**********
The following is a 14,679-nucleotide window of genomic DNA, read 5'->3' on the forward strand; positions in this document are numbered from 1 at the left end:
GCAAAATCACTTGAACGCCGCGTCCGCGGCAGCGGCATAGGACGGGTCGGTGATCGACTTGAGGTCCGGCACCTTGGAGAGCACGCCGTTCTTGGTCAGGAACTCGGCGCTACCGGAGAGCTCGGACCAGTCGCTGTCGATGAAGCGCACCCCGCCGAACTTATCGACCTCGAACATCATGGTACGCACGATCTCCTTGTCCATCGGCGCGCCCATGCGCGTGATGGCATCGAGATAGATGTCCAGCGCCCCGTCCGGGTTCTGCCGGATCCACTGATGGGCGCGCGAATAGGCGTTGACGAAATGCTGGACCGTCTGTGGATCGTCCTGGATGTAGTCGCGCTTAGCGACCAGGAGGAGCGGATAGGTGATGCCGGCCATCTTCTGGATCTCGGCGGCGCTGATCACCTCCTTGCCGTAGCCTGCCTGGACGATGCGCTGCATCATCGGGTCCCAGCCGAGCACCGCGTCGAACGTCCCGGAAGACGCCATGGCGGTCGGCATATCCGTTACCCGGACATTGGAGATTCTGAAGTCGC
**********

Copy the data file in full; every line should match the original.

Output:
The following is a 14,679-nucleotide window of genomic DNA, read 5'->3' on the forward strand; positions in this document are numbered from 1 at the left end:
GCAAAATCACTTGAACGCCGCGTCCGCGGCAGCGGCATAGGACGGGTCGGTGATCGACTTGAGGTCCGGCACCTTGGAGAGCACGCCGTTCTTGGTCAGGAACTCGGCGCTACCGGAGAGCTCGGACCAGTCGCTGTCGATGAAGCGCACCCCGCCGAACTTATCGACCTCGAACATCATGGTACGCACGATCTCCTTGTCCATCGGCGCGCCCATGCGCGTGATGGCATCGAGATAGATGTCCAGCGCCCCGTCCGGGTTCTGCCGGATCCACTGATGGGCGCGCGAATAGGCGTTGACGAAATGCTGGACCGTCTGTGGATCGTCCTGGATGTAGTCGCGCTTAGCGACCAGGAGGAGCGGATAGGTGATGCCGGCCATCTTCTGGATCTCGGCGGCGCTGATCACCTCCTTGCCGTAGCCTGCCTGGACGATGCGCTGCATCATCGGGTCCCAGCCGAGCACCGCGTCGAACGTCCCGGAAGACGCCATGGCGGTCGGCATATCCGTTACCCGGACATTGGAGATTCTGAAGTCGC